Standout Tracks:”QUI++ING,” “Drugs”
Sophia, the sophomore album of Daniel and the Dragon (comprised of CMC students Dan Evans ’12 and Kris Brown ’11 and Pitzer’s Jacob Moss ’13) borrows its namesake from the newborn daughter of Evans’ best friend. In their press release, the Los Angeles-based three piece likens their album’s female inspiration to Clapton’s “Layla,” the Police’s “Roxanne,” and Michael Jackson’s “Billie Jean.” However, while Sting serenaded Parisian prostitutes, Clapton professed love for George Harrison’s wife, and Jackson sung about a sexually charged groupie (or mother to his illegitimate child, depending on who you ask) Daniel and the Dragon invoke a baby girl’s name to sing about…drug abuse and self-deprecation?
Recorded over four months in Montana and Los Angeles, Sophia “showcases the band’s diverse ear for rock music, incorporating an experimental palate of organic and electronic textures,” Evans claims. They go on to equate their sound to post-punk pioneers the Cure and dance-punk “contemporaries” Cut Copy and LCD Soundsystem. The self-touted comparisons fall flat completely, but not at the band’s detriment. Evans’ voice, a type of clichéd blend of Colin Meloy and Brandon Flowers, simply sounds far too intimate and folksy to arouse Robert Smith’s palpable range of emotion, and the band’s concise compositions seem much more concerned with personal transcendence than energizing a Brooklyn dancefloor. It makes sense then that Daniel and the Dragon began as Evans’ home-recorded solo project; many of Sophia’s synthesized tones and drum programming eschew full band dynamics in favor of a more fragile, minimal aesthetic.
The album opens with the relentlessly cycling acoustic guitar of “Shotgun,” a Dodos-style showcase for Evans’ tense but emotive voice. Next, the record’s disappointing debut single, “Taking It Back” follows. Lazing on a bed of syrupy keyboard tones before erupting into the distorted theatrics of a campy bridge, the song unfortunately sounds too radio-friendly for its own good. A trite chord progression and hammy synthesizers earns it a place among Sophia’s weaker, more uninspired tunes.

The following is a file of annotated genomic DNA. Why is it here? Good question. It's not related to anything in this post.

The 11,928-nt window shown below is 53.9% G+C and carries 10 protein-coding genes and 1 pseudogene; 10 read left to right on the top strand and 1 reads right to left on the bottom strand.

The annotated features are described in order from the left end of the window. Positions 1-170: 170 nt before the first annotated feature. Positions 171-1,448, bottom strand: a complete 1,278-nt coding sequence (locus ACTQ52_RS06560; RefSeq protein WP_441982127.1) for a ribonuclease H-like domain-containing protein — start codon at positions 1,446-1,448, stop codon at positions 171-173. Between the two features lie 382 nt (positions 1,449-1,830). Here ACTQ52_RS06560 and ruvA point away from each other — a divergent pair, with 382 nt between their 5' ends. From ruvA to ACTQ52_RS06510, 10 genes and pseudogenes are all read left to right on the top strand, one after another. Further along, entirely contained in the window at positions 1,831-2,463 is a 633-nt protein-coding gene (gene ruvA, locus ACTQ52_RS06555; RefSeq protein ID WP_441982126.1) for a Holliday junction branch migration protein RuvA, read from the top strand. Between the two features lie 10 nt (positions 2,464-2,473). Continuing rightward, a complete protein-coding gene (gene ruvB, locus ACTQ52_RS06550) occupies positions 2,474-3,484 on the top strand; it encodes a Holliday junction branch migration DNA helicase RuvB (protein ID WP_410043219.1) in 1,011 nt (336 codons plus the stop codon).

However, Daniel and the Dragon still shine in their ability to meld melodic familiarity with bursts of the weird and the unexpected. “QUI++ING” lays down a numbed keyboard line and vague drum refrain while Evans shouts hollow promises into the haze. A brief rhythm-less respite follows, but only for a moment before a hammering synth inlaid with persistent percussion bursts onto the scene. Evans’ voice returns, distorted and disfigured by intentionally skewed Auto-Tuning as the song steadily devolves around him. Too familiar to feel necessarily haunting, the song’s bizarre structure still unnerves the listener, like looking in the mirror and sensing something wrong with your reflection.
As self-proclaimed “Southern California indie rockers,” Daniel and the Dragon infuse imitative, sugary electro-pop with enough of a frenetic guitar crunch to attract the listener’s attention. The band’s startling shifts in direction from a clear-cut, predictable sound mark Sophia’s highlights. “Drugs” presents a whimsical, bare piano refrain before an electric guitar’s fat distortion tears the song’s glossy sheen away to reveal a riff-laden metal monster. At eleven minutes long, the majestic album-closer, “Jessica,” unfolds from an airy lament to an extended jam between programmed polyrhythms, a noodling bass, and ambient noise.
In the end, though weighed down by several well-written but forgettable forays into derivative pop, Sophia still presents a young band brimming with talent and potential. An attention to effective songwriting and impressive production distinguishes Daniel and the Dragon, and the budding ambition they share as a student band makes them certainly worth the listen.